What is the average credit card interest rate?


Credit cards can be a useful tool in your personal finance arsenal. These cards can help you build credit, cover emergency expenses, or simply earn you points for travel and cash back.

Although credit cards can be important in establishing your credit history, it is essential that you charge any purchase knowingly. Because if you don’t pay off your credit statement at the end of each month, your balance will accrue interest. And unless you have a 0% introductory APR or another special rate card, those fees can add up quickly: the average credit card interest rate was 16.27% in August 2022, the most recent figure provided, according to the US Federal Reserve.

Whether you’re looking for your first credit card or looking for the latest rewards credit cards, here’s a look at what the current landscape looks like.

What is the average credit card interest rate?

The average interest rate on a credit card is usually between 10% and 30%. Depending on the category of the card and your creditworthiness, you traditionally pay more or less interest.

Credit card interest rates can fluctuate and rates are currently on the rise: the average credit card interest rate increased over a six-month period in 2022, from 16.17% to 16.65 %, according to CNN. Credit card balances – and debt burdens – have also increased.

The Consumer Financial Protection Bureau (CFPB) examines the consumer credit card market – credit card issuer practices, consumer debt levels, and more. – every two years. In the Consumer Credit Card Market Report 2021, the authors reported on average credit scores and interest rates and reported the following.

Credit ratings and interest rates

Credit score Approximate average interest rate
Superprime (720 and above) 17%
First (660-719) 21%
Quasi-Bounty (620-659) 23%

To dig deeper, here’s information on credit card pricing by card type in the United States, according to Statista in a 2019 survey.

Comparison of credit card interest rates

Credit Card Type Average interest rate
Secure credit card* 24.99%*
Student credit card 17.79%
Business credit card 15.24%
Instant Approval Credit Card 20.06%
Airline credit card 17.50%
Rewards credit card 17.46%
Low interest credit card 14.61%
Balance transfer credit card 16.77%

*This rate is taken from a CNBC Article in 2022.

APR stands for annual percentage rate, the annual interest a credit card charges the borrower. And as you can see from the charts, credit card APR can vary widely – the average credit card APR will be different for every card and every applicant.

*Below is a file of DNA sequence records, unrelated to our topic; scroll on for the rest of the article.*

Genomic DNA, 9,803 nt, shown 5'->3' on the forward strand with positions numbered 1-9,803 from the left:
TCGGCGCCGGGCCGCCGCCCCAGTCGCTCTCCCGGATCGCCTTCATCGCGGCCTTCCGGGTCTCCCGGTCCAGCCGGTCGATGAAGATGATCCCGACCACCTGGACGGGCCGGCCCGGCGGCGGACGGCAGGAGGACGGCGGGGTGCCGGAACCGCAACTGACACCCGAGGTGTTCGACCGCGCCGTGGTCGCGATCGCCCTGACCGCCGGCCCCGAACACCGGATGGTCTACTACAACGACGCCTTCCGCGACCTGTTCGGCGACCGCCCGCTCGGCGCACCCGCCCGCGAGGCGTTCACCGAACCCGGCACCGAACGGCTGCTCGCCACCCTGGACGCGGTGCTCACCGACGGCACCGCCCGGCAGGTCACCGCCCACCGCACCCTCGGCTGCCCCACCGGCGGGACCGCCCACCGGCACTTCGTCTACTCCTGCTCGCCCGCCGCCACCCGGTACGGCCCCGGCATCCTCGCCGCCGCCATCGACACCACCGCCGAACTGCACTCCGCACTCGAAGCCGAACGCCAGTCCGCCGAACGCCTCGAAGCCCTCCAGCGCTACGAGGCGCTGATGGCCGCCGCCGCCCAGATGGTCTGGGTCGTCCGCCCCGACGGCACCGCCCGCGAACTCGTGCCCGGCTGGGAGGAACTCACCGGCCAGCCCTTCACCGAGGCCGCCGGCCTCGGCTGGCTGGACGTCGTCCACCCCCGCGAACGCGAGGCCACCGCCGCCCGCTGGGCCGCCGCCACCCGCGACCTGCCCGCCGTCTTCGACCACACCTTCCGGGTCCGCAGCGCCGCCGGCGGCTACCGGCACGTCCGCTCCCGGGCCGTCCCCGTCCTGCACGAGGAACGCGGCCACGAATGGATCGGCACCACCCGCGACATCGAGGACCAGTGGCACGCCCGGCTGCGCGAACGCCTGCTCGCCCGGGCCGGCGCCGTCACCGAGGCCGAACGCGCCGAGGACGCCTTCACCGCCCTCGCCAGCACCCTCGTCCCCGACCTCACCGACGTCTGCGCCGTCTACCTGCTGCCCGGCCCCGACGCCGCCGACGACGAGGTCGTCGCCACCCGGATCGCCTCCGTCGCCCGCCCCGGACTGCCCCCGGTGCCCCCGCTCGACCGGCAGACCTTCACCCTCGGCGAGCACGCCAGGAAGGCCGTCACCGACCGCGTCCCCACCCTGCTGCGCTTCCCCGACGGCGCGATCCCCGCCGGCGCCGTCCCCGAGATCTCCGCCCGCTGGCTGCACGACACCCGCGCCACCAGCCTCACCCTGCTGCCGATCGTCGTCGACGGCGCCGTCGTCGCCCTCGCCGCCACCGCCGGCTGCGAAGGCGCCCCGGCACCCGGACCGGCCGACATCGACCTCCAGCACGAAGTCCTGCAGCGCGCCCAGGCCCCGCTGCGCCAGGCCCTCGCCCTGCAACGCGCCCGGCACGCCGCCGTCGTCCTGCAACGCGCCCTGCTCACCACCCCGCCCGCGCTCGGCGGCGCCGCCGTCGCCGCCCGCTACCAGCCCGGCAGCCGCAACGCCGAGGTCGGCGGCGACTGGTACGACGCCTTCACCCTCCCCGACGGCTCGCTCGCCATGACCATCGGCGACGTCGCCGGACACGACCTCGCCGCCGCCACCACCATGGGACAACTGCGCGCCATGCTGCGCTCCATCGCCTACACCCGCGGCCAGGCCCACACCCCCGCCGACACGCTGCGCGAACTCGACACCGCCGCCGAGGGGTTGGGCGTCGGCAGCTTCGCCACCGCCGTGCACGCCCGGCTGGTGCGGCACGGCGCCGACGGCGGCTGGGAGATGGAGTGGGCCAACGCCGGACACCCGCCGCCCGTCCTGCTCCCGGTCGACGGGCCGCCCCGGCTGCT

The type of card and a person’s creditworthiness can influence interest rates on a credit card. For example, a secured credit card – a card a consumer uses to establish their payment history or a credit to boost their credit rating – usually carries a higher interest rate. While someone with a high credit score and solid payment history would likely be approved for a rewards credit card with a lower (but variable) APR.

Ultimately, the average credit card interest rate will vary depending on several factors. That said, there are ways to lower the interest rates on your credit card.

How to lower your interest rate on a credit card

There are several ways to lower the interest rate on your credit card. Here’s how you can lower your rate, either by sticking to your current card or through other methods.

  • Make a balance transfer. If you have a balance on a credit card with a high interest rate, you may be able to transfer your balance to another credit card. Balance transfer credit cards typically charge variable rates (usually a fixed price or a percentage of the balance amount you want to transfer), and some cards offer special rates like 0% intro APR for balances transferred within First 60 days after opening an account, for example. There are many balance transfer cards out there, but you usually need a good or better credit score to get one.
  • Take advantage of introductory offers on credit cards. Going from that last point, there are tons of cards that offer special offers for new cardholders. You can look for a credit card with an initial APR of 0% or look for one that offers an interest-free balance transfer for more than 12 months so you can pay off an existing amount over time.